I only hope that someday, perhaps in my lifetime, games will be able to reach that same level of interactivity, freedom, choice and accountability, and imagination that D&D offers, allowing those who only ever knew of video games a taste of where it all began in vivid high-definition and surround-sound. *grin*



P.S. No offense, Wizards, but D&D Online doesn't even come close.

Lewis Pulsipher
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There are many games with "story" that are not related to RPG/D&D, for example most historical games. The word "story" is contained in "history", and historical boardgames predate D&D by 15 years or more. (Gary was involved in board wargames long before D&D; I first corresponded with him about the "International Federation of Wargamers" in 1966).



Nonetheless, I agree that D&D is at the root of video games, because most video games involve role assumption (not quite the same as RP). The player identifies with one person, and usually but not always has an avatar. That's the difference, not "story".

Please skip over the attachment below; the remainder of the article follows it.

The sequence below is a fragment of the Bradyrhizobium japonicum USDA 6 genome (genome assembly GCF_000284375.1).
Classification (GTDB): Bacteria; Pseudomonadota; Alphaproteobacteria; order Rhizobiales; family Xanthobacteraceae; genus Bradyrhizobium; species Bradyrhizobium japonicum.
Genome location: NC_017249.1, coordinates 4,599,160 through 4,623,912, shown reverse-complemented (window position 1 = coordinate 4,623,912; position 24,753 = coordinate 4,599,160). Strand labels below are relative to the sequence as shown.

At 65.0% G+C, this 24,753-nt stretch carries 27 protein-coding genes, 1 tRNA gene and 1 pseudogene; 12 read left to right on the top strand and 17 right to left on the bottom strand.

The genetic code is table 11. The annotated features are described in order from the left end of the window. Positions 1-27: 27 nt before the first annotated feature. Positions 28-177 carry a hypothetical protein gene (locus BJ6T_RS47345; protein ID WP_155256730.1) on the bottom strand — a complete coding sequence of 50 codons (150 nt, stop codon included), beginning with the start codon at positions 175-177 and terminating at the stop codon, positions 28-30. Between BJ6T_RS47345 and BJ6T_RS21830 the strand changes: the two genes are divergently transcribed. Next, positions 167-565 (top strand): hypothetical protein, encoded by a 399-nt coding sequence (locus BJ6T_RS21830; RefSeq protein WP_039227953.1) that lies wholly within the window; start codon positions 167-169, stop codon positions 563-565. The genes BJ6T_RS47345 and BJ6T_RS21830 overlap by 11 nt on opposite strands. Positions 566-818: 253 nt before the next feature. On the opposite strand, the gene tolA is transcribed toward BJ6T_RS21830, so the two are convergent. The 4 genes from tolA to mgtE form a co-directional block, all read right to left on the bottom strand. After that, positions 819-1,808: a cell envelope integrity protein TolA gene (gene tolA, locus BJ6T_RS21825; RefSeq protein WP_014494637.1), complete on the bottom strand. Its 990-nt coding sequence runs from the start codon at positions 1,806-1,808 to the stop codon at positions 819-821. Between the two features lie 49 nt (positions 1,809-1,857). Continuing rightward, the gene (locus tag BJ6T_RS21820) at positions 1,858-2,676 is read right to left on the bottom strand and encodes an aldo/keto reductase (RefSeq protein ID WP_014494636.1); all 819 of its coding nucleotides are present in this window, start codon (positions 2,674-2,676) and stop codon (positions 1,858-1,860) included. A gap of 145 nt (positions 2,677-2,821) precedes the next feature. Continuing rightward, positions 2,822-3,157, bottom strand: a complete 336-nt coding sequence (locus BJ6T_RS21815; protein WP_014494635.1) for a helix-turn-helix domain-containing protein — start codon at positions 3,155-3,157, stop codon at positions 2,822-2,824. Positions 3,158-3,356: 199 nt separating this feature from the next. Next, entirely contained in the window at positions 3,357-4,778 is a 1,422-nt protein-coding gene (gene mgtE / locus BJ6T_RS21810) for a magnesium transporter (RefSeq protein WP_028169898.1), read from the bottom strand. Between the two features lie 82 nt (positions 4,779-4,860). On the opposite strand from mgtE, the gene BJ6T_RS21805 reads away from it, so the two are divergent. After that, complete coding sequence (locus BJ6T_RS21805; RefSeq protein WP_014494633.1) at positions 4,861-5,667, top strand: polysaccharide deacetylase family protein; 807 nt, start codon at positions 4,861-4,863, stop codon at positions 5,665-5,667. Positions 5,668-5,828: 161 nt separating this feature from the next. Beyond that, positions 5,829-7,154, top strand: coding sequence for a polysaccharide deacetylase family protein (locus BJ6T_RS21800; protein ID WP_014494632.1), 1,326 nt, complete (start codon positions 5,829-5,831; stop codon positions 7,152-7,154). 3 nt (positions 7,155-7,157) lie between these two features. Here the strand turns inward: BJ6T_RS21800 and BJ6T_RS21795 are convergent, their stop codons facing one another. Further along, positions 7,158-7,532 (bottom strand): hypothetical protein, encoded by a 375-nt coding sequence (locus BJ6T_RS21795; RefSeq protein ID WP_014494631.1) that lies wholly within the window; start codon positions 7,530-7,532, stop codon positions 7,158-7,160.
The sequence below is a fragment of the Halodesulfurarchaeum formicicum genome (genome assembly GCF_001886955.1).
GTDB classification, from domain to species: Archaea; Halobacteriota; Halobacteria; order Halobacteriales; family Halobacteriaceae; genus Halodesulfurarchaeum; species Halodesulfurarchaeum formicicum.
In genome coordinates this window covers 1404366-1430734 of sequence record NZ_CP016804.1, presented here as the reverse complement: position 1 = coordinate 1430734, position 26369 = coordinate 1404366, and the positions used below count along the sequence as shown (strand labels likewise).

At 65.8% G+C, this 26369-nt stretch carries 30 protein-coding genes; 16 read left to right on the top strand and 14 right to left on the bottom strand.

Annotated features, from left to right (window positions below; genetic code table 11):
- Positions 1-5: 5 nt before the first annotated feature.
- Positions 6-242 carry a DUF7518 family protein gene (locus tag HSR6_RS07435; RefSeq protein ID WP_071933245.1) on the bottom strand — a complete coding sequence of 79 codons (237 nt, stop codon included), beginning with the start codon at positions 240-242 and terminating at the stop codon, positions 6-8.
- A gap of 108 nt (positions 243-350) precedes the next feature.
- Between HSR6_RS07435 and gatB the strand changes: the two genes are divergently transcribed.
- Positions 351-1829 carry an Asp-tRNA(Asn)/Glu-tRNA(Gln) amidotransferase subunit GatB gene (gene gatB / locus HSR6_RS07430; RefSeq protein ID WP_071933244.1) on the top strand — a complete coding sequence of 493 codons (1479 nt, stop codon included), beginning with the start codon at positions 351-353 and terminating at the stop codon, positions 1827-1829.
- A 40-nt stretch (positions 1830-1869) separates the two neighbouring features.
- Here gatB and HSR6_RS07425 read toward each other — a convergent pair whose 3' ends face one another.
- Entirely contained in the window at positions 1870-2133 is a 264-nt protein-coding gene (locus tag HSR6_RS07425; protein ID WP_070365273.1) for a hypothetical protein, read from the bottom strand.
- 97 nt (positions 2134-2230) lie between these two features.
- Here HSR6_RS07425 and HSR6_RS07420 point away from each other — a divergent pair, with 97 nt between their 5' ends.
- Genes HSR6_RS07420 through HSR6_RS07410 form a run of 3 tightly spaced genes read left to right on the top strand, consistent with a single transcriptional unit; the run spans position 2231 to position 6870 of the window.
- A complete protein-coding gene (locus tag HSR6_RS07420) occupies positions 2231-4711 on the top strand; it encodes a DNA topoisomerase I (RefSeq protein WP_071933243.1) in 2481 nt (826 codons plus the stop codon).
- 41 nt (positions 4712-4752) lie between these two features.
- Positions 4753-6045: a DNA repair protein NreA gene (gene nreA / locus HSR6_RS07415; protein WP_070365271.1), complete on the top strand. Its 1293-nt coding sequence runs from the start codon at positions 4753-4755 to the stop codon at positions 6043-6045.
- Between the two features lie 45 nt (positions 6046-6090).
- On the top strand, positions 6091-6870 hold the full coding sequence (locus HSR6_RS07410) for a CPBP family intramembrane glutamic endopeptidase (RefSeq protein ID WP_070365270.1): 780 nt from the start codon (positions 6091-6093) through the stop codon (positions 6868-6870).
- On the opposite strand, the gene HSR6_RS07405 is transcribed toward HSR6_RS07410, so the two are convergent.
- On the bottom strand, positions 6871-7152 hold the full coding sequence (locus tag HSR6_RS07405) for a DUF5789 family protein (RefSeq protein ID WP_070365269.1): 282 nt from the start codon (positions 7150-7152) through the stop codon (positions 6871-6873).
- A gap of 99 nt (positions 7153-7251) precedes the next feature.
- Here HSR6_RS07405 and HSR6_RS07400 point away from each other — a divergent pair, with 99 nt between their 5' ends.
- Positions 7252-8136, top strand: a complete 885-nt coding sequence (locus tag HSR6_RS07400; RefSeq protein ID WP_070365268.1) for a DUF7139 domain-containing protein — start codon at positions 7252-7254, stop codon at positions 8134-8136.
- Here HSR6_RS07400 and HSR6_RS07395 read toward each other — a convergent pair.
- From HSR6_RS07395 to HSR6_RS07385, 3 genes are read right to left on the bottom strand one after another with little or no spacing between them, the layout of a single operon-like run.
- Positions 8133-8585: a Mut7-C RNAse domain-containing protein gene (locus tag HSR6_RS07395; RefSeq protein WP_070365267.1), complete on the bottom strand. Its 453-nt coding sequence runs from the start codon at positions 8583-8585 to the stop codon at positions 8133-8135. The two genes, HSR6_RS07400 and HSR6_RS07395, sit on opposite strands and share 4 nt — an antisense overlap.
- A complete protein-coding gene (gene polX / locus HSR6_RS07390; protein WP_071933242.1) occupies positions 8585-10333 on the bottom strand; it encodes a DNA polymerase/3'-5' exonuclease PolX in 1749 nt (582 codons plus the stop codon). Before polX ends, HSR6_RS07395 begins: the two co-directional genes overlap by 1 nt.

Anonymous
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This is a silly statement. D&D is not at the heart of Pac-man, asteroids, or tempest. Log out of world of warcraft for once and remember the rest of the video-gaming world.

Aaron Casillas
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My parents did not allow us to play D&D because it would lead ot devil worshipping. SO, being the smart brats that we were we played it

a) in real life, a bunch of 5-10 year old kids with Card Board armor and helmets...I recall having a "talcum powder" filled staff, one swing and I'd have about 5 kids all powdered up!

b) played it in legos, we used a dice and assigned hitpoints to the body parts, waay before Star Wars Legos

c) created a side scroller version, more dice and pencil



Truly any piece of art or literature that inspires and births more is worth remembrance.

Anonymous